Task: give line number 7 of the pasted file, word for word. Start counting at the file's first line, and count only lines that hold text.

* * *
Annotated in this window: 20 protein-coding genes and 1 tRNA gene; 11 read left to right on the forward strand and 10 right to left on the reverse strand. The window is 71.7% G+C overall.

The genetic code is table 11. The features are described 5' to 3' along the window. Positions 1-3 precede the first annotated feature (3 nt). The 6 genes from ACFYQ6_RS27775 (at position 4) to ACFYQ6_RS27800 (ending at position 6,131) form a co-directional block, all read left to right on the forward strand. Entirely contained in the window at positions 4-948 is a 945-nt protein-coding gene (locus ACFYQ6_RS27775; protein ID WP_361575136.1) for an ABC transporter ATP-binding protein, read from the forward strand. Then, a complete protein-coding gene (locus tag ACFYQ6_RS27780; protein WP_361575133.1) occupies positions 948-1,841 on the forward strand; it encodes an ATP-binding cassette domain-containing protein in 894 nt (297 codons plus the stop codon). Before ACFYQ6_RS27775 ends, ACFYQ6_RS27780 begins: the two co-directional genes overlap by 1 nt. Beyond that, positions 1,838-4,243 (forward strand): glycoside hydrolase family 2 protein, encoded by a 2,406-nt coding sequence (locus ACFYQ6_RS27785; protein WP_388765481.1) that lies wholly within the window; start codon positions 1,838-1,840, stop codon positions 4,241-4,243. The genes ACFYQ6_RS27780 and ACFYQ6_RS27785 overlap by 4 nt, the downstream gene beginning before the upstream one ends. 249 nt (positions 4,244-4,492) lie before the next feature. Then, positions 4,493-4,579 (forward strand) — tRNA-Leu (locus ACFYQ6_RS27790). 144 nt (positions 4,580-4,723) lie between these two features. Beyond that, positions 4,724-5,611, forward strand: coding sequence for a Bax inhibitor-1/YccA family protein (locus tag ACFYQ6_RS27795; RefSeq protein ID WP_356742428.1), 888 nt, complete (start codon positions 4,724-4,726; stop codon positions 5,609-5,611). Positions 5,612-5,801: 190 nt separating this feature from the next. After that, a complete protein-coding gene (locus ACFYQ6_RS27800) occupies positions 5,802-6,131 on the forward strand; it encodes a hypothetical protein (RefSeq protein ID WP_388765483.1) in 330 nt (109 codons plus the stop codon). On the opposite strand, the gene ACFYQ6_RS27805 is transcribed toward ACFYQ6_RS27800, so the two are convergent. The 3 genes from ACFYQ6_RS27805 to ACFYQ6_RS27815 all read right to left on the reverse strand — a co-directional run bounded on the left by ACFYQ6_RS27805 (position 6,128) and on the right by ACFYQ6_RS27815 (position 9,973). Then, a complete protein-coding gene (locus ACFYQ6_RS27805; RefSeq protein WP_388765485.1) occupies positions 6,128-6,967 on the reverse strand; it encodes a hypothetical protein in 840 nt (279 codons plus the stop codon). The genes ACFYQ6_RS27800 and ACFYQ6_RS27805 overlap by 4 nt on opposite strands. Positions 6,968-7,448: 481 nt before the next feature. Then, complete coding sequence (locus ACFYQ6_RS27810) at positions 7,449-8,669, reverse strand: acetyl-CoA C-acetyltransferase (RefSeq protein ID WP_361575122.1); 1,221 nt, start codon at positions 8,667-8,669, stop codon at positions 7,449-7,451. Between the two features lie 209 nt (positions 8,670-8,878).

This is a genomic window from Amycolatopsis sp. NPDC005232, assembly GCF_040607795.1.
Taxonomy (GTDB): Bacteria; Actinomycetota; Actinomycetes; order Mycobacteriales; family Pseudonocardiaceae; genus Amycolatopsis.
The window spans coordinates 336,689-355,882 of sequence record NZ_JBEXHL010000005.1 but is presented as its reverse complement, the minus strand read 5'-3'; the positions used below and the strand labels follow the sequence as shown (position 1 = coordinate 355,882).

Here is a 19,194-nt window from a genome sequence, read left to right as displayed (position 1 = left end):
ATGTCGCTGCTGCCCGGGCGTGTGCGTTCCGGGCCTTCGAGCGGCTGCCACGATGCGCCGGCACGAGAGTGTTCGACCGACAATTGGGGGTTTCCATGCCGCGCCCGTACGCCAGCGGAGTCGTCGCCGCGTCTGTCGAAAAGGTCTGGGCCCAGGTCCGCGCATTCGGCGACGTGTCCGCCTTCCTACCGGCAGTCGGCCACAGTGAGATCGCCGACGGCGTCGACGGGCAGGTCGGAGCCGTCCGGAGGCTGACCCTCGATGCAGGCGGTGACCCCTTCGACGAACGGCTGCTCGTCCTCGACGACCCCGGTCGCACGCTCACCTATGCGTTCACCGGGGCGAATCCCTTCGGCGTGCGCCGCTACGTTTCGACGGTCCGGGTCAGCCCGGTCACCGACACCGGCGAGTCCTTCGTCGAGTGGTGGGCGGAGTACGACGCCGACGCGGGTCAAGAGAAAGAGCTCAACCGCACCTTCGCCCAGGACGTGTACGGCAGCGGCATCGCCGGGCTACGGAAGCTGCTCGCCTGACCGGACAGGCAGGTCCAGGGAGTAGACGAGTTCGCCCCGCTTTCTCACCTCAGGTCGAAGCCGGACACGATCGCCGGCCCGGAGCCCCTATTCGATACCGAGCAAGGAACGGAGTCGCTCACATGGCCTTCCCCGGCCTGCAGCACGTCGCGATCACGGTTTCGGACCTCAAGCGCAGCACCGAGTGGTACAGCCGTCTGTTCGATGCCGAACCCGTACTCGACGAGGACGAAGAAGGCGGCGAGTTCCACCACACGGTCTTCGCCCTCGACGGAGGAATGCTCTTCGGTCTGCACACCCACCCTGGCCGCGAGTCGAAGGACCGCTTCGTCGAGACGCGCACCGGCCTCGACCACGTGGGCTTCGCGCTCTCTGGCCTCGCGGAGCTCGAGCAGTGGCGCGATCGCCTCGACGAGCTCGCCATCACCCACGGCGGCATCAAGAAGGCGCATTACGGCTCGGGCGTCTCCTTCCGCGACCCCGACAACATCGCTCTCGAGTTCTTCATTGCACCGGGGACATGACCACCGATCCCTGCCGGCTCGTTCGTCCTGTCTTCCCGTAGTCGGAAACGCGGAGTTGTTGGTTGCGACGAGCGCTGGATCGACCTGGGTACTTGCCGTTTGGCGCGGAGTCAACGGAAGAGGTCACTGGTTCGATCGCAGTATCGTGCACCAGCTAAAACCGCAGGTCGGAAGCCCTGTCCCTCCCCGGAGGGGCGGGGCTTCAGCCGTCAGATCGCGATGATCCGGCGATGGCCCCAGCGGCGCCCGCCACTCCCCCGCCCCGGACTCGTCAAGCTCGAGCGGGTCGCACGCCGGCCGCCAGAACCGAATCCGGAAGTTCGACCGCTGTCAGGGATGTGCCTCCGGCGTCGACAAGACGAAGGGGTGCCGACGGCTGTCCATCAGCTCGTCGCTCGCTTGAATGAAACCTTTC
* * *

ATGTCGCTGCTGCCCGGGCGTGTGCGTTCCGGGCCTTCGAGCGGCTGCCACGATGCGCCGGCACGAGAGTGTTCGACCGACAATTGGGGGTTTCCATGCCGCGCCCGTACGCCAGCGGAGTCGTCGCCGCGTCTGTCGAAAAGGTCTGGGCCCAGGTCCGCGCATTCGGCGACGTGTCCGCCTTCCTACCGGCAGTCGGCCACAGTGAGATCGCCGACGGCGTCGACGGGCAGGTCGGAGCCGTCCGGAGGCTGACCCTCGATGCAGGCGGTGACCCCTTCGACGAACGGCTGCTCGTCCTCGACGACCCCGGTCGCACGCTCACCTATGCGTTCACCGGGGCGAATCCCTTCGGCGTGCGCCGCTACGTTTCGACGGTCCGGGTCAGCCCGGTCACCGACACCGGCGAGTCCTTCGTCGAGTGGTGGGCGGAGTACGACGCCGACGCGGGTCAAGAGAAAGAGCTCAACCGCACCTTCGCCCAGGACGTGTACGGCAGCGGCATCGCCGGGCTACGGAAGCTGCTCGCCTGACCGGACAGGCAGGTCCAGGGAGTAGACGAGTTCGCCCCGCTTTCTCACCTCAGGTCGAAGCCGGACACGATCGCCGGCCCGGAGCCCCTATTCGATACCGAGCAAGGAACGGAGTCGCTCACATGGCCTTCCCCGGCCTGCAGCACGTCGCGATCACGGTTTCGGACCTCAAGCGCAGCACCGAGTGGTACAGCCGTCTGTTCGATGCCGAACCCGTACTCGACGAGGACGAAGAAGGCGGCGAGTTCCACCACACGGTCTTCGCCCTCGACGGAGGAATGCTCTTCGGTCTGCACACCCACCCTGGCCGCGAGTCGAAGGACCGCTTCGTCGAGACGCGCACCGGCCTCGACCACGTGGGCTTCGCGCTCTCTGGCCTCGCGGAGCTCGAGCAGTGGCGCGATCGCCTCGACGAGCTCGCCATCACCCACGGCGGCATCAAGAAGGCGCATTACGGCTCGGGCGTCTCCTTCCGCGACCCCGACAACATCGCTCTCGAGTTCTTCATTGCACCGGGGACATGACCACCGATCCCTGCCGGCTCGTTCGTCCTGTCTTCCCGTAGTCGGAAACGCGGAGTTGTTGGTTGCGACGAGCGCTGGATCGACCTGGGTACTTGCCGTTTGGCGCGGAGTCAACGGAAGAGGTCACTGGTTCGATCGCAGTATCGTGCACCAGCTAAAACCGCAGGTCGGAAGCCCTGTCCCTCCCCGGAGGGGCGGGGCTTCAGCCGTCAGATCGCGATGATCCGGCGATGGCCCCAGCGGCGCCCGCCACTCCCCCGCCCCGGACTCGTCAAGCTCGAGCGGGTCGCACGCCGGCCGCCAGAACCGAATCCGGAAGTTCGACCGCTGTCAGGGATGTGCCTCCGGCGTCGACAAGACGAAGGGGTGCCGACGGCTGTCCATCAGCTCGTCGCTCGCTTGAATGAAACCTTTC